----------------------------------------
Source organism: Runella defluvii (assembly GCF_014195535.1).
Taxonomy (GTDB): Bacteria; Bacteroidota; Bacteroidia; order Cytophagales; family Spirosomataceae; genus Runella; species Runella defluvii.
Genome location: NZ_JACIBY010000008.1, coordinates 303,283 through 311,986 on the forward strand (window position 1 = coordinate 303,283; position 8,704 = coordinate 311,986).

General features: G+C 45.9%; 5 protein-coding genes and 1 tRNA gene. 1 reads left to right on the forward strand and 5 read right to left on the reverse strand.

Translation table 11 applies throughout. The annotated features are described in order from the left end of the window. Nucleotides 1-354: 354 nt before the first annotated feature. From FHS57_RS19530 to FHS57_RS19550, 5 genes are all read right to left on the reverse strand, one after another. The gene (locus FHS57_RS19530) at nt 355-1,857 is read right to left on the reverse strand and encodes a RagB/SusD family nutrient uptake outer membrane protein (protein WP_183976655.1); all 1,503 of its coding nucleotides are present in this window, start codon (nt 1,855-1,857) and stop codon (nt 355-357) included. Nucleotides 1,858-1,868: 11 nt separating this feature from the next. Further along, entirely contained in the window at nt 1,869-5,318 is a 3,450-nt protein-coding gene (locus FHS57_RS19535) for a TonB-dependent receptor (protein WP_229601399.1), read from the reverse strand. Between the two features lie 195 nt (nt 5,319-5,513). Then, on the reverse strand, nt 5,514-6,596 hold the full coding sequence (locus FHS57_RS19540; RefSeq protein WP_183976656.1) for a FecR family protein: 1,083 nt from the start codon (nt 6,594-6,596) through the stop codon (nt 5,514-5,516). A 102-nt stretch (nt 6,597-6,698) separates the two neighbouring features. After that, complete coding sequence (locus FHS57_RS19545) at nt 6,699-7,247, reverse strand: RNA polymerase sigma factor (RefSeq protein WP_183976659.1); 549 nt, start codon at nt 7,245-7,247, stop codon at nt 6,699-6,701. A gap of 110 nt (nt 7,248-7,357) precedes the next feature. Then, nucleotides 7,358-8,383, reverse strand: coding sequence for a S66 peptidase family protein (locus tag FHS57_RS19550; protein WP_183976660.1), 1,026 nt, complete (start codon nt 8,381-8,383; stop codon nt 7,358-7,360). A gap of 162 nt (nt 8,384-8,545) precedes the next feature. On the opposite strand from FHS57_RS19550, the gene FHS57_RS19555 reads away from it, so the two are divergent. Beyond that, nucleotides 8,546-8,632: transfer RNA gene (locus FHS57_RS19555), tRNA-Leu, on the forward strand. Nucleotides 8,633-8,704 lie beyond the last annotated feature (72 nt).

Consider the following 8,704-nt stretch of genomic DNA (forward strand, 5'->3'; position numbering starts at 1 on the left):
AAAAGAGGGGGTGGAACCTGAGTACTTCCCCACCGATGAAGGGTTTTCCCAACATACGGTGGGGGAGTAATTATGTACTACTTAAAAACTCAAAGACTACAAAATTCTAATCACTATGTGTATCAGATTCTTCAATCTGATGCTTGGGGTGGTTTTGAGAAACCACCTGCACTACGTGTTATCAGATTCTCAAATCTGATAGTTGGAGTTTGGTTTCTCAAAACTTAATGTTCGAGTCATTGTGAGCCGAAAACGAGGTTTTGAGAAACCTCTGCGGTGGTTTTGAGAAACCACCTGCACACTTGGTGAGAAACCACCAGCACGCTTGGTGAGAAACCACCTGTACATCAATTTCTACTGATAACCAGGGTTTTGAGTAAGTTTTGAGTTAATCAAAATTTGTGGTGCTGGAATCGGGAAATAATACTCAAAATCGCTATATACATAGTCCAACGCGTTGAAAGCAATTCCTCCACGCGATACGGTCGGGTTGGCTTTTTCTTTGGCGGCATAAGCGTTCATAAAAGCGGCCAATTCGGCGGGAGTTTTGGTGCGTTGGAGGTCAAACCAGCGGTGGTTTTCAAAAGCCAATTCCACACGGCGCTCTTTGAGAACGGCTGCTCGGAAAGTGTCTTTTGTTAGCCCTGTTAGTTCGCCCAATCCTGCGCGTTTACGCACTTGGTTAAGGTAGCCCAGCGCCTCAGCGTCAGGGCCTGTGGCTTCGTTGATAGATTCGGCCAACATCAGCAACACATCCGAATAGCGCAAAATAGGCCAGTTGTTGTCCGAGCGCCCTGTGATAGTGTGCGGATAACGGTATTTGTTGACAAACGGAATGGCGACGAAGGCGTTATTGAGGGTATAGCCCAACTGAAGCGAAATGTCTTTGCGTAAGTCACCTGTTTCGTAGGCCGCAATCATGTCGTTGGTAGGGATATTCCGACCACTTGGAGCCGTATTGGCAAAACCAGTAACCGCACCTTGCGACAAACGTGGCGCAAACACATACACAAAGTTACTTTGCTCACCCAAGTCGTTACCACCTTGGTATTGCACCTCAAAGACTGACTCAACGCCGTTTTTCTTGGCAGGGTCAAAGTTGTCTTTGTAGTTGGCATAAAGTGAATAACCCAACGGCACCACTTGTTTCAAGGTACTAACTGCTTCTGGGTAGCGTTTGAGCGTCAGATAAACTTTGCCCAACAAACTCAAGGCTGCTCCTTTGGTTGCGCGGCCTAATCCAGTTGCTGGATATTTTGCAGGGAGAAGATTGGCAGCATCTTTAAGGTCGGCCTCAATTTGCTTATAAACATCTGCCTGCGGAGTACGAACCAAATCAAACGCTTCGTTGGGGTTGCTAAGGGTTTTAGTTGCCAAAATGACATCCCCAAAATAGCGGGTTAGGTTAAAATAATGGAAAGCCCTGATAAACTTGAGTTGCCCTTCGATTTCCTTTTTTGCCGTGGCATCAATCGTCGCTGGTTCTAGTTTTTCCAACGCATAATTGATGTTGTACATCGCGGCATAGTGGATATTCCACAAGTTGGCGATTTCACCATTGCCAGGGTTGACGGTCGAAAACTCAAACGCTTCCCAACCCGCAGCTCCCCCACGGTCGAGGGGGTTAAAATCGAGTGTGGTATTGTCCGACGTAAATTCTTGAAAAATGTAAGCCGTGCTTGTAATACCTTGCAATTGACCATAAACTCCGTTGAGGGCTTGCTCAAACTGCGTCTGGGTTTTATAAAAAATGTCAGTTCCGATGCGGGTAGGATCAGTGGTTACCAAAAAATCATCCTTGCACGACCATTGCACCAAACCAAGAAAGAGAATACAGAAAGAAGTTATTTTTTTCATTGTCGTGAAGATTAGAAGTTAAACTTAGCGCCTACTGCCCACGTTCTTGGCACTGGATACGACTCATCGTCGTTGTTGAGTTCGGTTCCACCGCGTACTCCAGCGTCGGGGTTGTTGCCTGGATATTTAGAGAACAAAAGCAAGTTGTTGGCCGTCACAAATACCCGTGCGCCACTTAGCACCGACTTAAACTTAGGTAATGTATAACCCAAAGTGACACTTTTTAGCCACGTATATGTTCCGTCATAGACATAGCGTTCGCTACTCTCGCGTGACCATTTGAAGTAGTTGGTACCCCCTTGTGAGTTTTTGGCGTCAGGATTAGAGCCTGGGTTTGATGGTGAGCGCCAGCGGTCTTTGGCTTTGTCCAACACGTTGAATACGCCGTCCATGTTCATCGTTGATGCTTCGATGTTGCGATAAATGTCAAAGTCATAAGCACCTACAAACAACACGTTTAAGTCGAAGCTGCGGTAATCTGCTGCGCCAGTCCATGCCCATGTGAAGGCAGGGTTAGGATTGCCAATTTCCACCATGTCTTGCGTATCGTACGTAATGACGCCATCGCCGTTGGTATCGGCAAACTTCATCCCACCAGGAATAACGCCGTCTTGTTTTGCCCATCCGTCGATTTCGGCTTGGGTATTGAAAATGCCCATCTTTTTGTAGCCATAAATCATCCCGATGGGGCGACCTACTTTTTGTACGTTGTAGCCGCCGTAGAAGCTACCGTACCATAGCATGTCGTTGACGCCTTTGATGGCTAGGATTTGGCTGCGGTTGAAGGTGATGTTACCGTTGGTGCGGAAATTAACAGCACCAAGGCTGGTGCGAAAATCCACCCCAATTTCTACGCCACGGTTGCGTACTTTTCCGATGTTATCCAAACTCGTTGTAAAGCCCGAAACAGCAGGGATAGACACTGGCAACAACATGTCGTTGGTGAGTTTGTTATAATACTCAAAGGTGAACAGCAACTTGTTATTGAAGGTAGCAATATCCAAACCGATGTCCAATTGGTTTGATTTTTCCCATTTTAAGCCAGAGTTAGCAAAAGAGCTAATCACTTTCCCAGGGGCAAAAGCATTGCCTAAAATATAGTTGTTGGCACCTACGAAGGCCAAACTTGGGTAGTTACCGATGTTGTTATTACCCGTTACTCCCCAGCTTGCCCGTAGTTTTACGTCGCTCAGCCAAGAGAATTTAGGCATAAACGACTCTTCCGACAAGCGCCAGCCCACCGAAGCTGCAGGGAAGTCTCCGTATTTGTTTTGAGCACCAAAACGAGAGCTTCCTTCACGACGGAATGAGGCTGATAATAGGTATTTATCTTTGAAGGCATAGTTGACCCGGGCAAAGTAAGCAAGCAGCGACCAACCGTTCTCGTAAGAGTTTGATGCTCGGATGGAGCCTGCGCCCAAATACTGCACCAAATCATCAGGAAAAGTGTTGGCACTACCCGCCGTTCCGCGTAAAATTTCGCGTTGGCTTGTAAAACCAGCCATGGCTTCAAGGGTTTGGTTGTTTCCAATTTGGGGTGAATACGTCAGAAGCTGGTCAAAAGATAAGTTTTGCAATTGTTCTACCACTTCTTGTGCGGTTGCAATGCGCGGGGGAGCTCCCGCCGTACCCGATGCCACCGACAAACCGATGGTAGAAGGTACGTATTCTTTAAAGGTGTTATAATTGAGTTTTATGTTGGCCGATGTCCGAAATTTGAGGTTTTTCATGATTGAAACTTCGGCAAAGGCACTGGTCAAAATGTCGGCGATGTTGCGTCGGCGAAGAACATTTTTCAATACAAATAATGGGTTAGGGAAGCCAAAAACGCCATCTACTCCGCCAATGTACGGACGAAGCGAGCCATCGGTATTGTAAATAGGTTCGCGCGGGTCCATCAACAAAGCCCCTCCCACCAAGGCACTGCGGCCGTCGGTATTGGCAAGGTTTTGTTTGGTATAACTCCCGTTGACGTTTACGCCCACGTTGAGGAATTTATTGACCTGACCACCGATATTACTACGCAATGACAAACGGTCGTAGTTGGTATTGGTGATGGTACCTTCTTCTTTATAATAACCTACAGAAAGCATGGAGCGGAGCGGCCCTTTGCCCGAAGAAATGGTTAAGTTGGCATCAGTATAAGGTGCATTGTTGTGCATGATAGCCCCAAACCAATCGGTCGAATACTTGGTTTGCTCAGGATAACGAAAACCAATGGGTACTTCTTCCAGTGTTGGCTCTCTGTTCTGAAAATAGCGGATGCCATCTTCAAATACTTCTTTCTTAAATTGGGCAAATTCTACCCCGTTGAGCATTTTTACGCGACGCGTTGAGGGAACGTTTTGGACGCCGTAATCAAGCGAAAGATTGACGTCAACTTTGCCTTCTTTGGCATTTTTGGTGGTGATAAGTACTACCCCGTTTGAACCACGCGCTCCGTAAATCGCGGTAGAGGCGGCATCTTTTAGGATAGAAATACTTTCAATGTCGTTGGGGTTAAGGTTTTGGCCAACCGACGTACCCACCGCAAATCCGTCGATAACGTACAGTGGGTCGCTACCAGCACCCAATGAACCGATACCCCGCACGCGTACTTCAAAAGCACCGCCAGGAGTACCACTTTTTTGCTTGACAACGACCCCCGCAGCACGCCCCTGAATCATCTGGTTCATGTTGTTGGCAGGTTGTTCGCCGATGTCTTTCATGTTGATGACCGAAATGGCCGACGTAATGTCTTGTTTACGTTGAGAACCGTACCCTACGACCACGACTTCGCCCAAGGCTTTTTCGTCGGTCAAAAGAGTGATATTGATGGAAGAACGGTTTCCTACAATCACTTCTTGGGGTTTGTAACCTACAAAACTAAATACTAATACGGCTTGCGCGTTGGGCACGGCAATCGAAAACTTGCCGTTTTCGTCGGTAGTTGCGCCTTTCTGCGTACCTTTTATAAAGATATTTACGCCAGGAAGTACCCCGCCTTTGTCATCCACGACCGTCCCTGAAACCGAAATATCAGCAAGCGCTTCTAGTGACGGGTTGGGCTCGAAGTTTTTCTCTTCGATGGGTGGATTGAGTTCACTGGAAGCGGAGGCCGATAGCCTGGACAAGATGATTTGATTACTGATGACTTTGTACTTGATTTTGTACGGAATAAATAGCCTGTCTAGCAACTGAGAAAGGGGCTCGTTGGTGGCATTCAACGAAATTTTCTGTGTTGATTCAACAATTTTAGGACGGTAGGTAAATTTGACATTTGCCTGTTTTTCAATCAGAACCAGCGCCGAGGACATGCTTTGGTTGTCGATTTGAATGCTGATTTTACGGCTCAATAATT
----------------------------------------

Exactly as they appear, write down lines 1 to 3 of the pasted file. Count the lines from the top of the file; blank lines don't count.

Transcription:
Source organism: Runella defluvii (assembly GCF_014195535.1).
Taxonomy (GTDB): Bacteria; Bacteroidota; Bacteroidia; order Cytophagales; family Spirosomataceae; genus Runella; species Runella defluvii.
Genome location: NZ_JACIBY010000008.1, coordinates 303,283 through 311,986 on the forward strand (window position 1 = coordinate 303,283; position 8,704 = coordinate 311,986).